Australia: ‘Sir Lunchalot,’ Political Crony Finally to Face Court

Published: 21 November 2014


Australia’s disgraced former minister, Eddie Obeid, is to be prosecuted along with fellow former Labor politician Ian Macdonald over charges of misconduct in office.

Obeid was found by an anti-corruption inquiry to have lobbied colleagues for restaurant contracts at the Circular Quay development in Sydney, without disclosing that his family owned them.

Obeid and Macdonald, both New South Wales politicians, were said in the 2012 inquiry to have practiced corruption “on a scale probably (unsurpassed) since the days of the Rum Corps,” a group that monopolized the liquor trade in the colonial era.

Circular QuayObeid, dubbed “The Godfather” by Australian media, has previously dared officials to charge him; yesterday, the Independent Commission Against Corruption announced its decision to prosecute both.

Macdonald, known in political circles as “Sir Lunchalot,” stands accused of corruption involving a lucrative mining license at Doyle’s Creek in the Hunter Valley, which he allegedly granted to a former union boss against the advice of his department and apparently in payment for previously receiving the union chief’s help. Macdonald may also face charges for allegedly taking the services of a prostitute as payment for helping a property developer. The woman, called Tiffanie, said she found the liaison so disgusting that she wanted to vomit.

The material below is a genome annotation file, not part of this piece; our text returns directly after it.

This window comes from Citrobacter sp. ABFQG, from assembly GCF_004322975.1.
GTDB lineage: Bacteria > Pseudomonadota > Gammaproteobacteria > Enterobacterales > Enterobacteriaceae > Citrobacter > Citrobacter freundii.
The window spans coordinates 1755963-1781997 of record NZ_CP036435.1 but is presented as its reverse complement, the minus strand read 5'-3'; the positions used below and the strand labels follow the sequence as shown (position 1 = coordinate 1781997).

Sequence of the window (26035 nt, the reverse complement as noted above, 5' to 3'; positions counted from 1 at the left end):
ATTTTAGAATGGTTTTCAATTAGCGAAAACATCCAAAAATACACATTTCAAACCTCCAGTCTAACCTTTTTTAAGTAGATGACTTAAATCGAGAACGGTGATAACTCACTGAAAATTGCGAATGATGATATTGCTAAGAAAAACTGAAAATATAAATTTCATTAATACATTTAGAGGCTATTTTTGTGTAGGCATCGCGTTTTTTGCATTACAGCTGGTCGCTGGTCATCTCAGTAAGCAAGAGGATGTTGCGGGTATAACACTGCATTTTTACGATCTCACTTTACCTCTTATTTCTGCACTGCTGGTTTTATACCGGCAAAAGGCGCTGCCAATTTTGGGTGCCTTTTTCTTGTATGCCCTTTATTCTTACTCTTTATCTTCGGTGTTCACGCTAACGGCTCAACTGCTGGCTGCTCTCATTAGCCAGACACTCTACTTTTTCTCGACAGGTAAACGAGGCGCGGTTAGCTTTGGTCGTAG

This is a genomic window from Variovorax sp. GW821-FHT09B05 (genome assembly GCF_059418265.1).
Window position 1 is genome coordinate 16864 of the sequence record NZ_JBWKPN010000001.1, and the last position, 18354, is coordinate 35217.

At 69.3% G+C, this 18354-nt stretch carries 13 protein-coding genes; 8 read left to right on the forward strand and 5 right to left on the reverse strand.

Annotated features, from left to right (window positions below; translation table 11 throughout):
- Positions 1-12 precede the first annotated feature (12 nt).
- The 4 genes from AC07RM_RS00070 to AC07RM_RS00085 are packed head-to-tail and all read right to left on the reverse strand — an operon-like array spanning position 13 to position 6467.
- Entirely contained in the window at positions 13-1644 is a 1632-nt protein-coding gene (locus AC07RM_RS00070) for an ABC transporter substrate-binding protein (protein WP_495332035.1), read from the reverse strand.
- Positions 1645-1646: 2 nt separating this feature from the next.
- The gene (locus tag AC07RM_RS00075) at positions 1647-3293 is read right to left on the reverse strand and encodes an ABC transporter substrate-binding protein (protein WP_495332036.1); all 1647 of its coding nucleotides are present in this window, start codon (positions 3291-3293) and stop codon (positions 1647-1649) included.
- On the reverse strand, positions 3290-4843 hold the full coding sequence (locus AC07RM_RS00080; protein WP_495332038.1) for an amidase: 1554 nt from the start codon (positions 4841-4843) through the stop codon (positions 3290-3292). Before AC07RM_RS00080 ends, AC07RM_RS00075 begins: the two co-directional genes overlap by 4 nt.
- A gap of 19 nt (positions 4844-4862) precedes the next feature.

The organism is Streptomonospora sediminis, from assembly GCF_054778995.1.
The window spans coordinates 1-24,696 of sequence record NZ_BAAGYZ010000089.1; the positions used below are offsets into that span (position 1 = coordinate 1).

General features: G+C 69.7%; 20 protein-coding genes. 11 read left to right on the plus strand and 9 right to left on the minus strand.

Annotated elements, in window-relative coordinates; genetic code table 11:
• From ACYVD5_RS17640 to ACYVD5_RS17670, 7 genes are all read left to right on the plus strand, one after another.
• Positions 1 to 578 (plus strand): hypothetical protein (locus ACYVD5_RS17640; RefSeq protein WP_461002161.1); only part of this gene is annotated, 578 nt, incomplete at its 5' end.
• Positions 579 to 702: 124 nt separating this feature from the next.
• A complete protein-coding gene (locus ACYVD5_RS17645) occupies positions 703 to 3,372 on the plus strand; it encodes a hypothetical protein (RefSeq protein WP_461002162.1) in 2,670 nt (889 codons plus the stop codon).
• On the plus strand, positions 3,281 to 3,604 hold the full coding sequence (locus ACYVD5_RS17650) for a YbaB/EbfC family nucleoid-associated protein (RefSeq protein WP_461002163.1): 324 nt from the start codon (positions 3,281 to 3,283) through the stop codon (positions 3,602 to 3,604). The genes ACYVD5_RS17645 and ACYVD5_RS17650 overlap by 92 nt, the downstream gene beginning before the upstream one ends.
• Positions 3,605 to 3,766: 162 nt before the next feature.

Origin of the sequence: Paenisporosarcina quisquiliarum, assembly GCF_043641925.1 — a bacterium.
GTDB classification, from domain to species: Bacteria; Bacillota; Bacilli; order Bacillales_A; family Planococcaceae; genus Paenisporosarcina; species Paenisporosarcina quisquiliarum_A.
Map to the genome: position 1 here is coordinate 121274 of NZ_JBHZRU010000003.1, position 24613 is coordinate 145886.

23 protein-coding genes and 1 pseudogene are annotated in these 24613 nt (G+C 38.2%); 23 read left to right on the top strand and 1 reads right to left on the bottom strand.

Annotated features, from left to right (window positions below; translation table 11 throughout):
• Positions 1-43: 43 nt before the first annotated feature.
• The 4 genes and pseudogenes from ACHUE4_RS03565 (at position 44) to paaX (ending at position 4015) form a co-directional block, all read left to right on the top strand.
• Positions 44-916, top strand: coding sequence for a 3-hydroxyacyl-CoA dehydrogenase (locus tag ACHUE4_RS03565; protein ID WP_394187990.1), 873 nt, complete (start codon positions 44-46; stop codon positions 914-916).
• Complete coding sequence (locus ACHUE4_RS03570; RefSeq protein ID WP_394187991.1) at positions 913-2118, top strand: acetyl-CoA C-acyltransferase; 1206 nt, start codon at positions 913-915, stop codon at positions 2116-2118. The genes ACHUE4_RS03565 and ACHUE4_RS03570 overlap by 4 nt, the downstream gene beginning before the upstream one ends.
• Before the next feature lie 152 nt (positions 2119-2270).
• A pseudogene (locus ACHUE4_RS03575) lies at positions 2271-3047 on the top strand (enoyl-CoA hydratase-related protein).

Obeid has been accused but cleared of corruption on numerous occasions. Kate McClymont of the Sydney Herald reported she was devastated by his successful defamation case against her, after a story she wrote suggested he had solicited a million-dollar party donation in return for pushing through a controversial development.

She claims she was followed and received threats after investigating financial records that allegedly trace ownership of the restaurants back to Obeid’s family.

According to McClymont, one letter said, "I tell you what, you put one word out of place and I will take you on again. You are a lowlife. I will go for you, for the jugular."

In June, Obeid reportedly gloated that he had a one percent chance of ever being charged.

Yesterday, after hearing of the decision to prosecute, Obeid said the allegations were the result of “sham inquiries” designed by the ICAC to “make [themselves] look good”.

Commentator Sean Nicholls of the Sydney Herald said that the court proceedings, which will be heard in December, come as a “Christmas gift” to the opposing Liberal party, since they will fall so close to the New South Wales state elections in March.